The New European Political Trend: Blame Germany

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The country's austerity plans and hard debt limits are fueling anger across the continent.

merkel may1 p.jpg
German Chancellor Merkel speaks at an election rally. Reuters

Who will take the fall for Europeans' frustration with Europe right now: the European Union, Germany, or German Chancellor Angela Merkel? It seems to typically be one of those three. As the French presidential election comes to a close, that's one of the crucial questions -- particularly across the border in Germany. Each of the top three French candidates has expressed dissatisfaction with Germany's leadership in the E.U. -- in fact, they're campaigning on a promise to follow Germany's lead a bit less. "Germany doesn't decide for all of Europe," frontrunner François Hollande said a few days ago. 

Naturally, this quote was reported in the German papers, too, where there's an increasing awareness of the antipathy pouring eastwards. "Germany as Enemy," reads one headline for a story on the French election.

The backlash against Germany has to do with the austerity plans the country has championed, including the hard debt limits. This is certainly one of the objections the German papers, in trying to explain the French response, are focusing on. One writeup suggests that François Hollande won his 28.2 percent share of the vote in the election's first round over "his clear rejection of German austerity policy." Part of the backlash is also likely against the other major component of German economic policy: the costly bailouts for periphery countries such as Greece. It could also partially be pure resentment: as James Angelos pointed out, Germany's current economic strength is based in part on its' neighbors' economic weakness. The country maintains a trade surplus -- i.e. exports more than it imports -- and its trade relationships with other eurozone countries are particularly important for that. The euro has reinforced Germany's advantage by putting German products and non-German products side by side, with the German products often winning out on quality and, because of the shared currency, price.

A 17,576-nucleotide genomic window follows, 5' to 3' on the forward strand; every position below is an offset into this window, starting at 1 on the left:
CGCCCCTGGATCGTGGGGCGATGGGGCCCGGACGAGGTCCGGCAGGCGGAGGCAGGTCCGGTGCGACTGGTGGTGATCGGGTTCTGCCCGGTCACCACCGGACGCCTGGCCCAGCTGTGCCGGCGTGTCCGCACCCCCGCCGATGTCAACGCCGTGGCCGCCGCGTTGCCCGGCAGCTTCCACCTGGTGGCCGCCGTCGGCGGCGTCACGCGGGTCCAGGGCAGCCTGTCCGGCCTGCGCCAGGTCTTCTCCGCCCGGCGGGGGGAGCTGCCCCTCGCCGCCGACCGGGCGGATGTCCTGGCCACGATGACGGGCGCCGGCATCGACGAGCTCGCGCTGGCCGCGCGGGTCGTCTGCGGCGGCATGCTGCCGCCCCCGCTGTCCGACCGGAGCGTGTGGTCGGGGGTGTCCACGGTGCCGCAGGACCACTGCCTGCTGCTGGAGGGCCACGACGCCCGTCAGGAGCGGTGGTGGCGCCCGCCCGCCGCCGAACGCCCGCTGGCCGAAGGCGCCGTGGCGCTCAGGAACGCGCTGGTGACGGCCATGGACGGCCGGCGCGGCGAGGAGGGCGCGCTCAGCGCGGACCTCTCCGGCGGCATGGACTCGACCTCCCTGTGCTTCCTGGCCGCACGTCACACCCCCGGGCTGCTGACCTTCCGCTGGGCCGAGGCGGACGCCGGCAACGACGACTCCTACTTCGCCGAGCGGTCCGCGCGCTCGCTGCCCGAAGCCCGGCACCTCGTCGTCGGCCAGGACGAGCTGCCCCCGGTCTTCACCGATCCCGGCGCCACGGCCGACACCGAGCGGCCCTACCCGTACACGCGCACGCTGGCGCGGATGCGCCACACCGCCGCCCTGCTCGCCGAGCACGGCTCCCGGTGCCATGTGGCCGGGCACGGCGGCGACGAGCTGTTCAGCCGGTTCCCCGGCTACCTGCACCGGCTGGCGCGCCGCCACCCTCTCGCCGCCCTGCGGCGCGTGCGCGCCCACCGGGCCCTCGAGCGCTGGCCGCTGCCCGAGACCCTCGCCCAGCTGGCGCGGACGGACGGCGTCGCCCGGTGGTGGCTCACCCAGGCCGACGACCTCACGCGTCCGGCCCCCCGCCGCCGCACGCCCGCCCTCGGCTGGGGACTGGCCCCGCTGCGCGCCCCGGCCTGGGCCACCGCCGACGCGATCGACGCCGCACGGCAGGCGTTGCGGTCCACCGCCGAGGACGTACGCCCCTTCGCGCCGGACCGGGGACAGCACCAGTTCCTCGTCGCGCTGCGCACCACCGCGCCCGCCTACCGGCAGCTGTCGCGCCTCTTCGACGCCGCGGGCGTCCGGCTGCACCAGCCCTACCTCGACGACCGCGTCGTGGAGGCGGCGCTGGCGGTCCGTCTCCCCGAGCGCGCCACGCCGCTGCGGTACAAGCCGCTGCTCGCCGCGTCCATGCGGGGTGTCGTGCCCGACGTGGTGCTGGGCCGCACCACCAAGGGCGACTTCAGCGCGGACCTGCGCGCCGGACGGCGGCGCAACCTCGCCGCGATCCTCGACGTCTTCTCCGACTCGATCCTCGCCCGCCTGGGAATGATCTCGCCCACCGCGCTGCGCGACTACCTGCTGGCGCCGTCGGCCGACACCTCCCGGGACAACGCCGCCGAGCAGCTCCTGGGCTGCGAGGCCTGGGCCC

So the French, who have in the past few years been Germany's partners in leading the E.U., even when it came to austerity, certainly have plenty of fodder for their diatribes. But as the beleaguered Germans are noticing as well, the French aren't the only ones raising objections to the German-led Union. Greek protesters have been raving about the tyranny of German demands since last fall, and right-wing European politicians such as the Dutch Geert Wilders have made the E.U. -- and, implicitly, German leadership -- a top target recently. On Monday, UK Labour leader David Miliband suggested that Britain's and Germany's austerity measures had impeded European growth and placed Britain and Germany in particular on the "back foot" in facing the current economic climate.